How to get your next cruise from Southampton off to a luxurious start

//How to get your next cruise from Southampton off to a luxurious start

The_lounge.jpgMany of the 1.5 million passengers who start or finish their cruise in Southampton each year (according to the latest figures) choose to spend a night in the city before boarding their ship.
It makes for a relaxing beginning to the holiday, especially if the journey started with a flight into the UK or a journey by road, rail or air from elsewhere in Britain.
Unfortunately, most of the hotels in the city are less than inspiring, and tend very much towards steerage rather than first class. There are a number of chain hotels, and the four-star option nearest the dock gates does not exactly reach the pinnacle of the pyramid of excellence.
The nearby New Forest is home to some of the best hotels in the country, but they come at a price, and are hardly suitable for those who have left their cars at home.
Now there’s a new kid on the block. Step forward, The Pig in the Wall. An interesting name for a fascinating place. The “in the Wall” part is fairly self-explanatory, given that the Grade 2 Listed building is an integral part of Southampton’s historic fortifications.
Research has discovered it was built as a private residence in the early 19th Century. It became a public house called The Royal Standard and was known more recently as Latimers on the Quay.
The Pig part of the name takes a little more explaining. It’s an off-shoot of the larger Pig Hotel in the New Forest, brainchild of Robin Hutson who was co-founder of the Hotel du Vin chain and who named his latest baby after the most popular item on the menu.
It is becoming a small chain itself, with new links opening soon in Bath and at Studland Bay, Dorset.
But back to Southampton. Push open the front door on arrival and you might think you have stumbled into a farmyard kitchen. An eclectic assortment of furniture, assembled by Hutson’s wife, Judy, lends an air of decidedly shabby chic, and pots of growing herbs fill every spare inch of shelf and table top.
A Brobdinagian dresser is stacked with crockery and cutlery and all the requirements for tomorrow morning’s breakfast. A log fire is most likely crackling in the grate; and speaking of crackling, the delicacy features prominently on the list of “Piggy Bites” snacks from the bar.
Beyond lies a maze of corridors and staircases fit for a snakes and ladders board, leading to the 12 guest bedrooms. Mine, on the first floor, was spacious and with plenty of ceiling height. Others, under the eaves, are described as “cosy”
Alongside the bed, and under a window looking out at the walls, was a large roll-top bath. The en suite facilities also include a rain forest shower. A dresser contained a coffee machine and there was a bottle of fresh milk nestled among the drinks in the mini-bar.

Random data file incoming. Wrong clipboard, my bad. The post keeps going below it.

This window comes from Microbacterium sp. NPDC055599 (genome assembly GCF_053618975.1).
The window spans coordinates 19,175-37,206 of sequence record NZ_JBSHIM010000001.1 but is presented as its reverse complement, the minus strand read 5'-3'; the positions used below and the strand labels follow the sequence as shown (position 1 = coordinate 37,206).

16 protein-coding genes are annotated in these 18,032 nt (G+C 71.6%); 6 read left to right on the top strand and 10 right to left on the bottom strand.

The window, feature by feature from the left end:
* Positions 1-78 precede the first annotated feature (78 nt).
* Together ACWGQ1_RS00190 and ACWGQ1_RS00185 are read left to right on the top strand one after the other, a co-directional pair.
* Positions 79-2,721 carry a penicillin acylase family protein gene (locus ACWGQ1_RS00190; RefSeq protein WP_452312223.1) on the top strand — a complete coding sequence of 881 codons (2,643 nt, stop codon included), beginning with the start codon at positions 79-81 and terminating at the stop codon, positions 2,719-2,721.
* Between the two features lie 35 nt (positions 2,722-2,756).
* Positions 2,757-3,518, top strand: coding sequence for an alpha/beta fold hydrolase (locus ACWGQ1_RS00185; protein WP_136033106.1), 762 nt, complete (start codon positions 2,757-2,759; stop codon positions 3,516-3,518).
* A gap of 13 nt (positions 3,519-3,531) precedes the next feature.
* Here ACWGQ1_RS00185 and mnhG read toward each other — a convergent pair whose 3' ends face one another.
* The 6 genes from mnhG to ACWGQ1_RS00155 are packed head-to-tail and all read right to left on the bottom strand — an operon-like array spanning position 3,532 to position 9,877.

If, like me, you take advantage of the complementary Land-Rover service to travel to dinner at The Pig, make sure you leave time for a walk in the grounds and a stroll through the kitchen garden.
All manner of vegetables are growing in abundance behind the Victorian brick walls, and you’ll probably catch a glimpse of some happy porcine creatures nearby, as well as the quails that supply the restaurant with eggs.
The airy conservatory was surprisingly busy for dinner on a Tuesday evening; tables were still being turned after 9.00 pm. I enjoyed a salad of pickled beets and goats’ cheese (£7) before sinking my teeth into roast rump of Hampshire lamb, which came with garden peas, broad bean leaves and Rosemary sauce (£19).
There was time for a glass or two of single malt whisky by the log fire as I waited for our Land-Rover chauffeur to transport me back to my soft bed.
If I had been setting out on a cruise the next day, there could have been no better beginning to the holiday.
RATES: There are three grades of accommodation at the Pig in the Wall. An Attic Snug costs £125 a night Sunday to Thursday and £135 Friday/Saturday. Comfy costs £145 and £160, while the Spacious comes in at £175 and £185. Breakfast is an additional £10 per person. Secure parking is £10 per night but cannot be offered for the duration of a cruise. For bookings, contact
DISCLOSURE: I stayed as a guest of the Pig in the Wall, and ate dinner at The Pig Hotel, on June 11, 2013.

By | 2017-06-15T15:59:31+00:00 4 July 2013|Cruise Destinations|0 Comments

About the Author:

John Honeywell is a travel writer specialising in cruise ships and cruise travel. Winner of CLIA UK's Contribution to Cruise award 2017.

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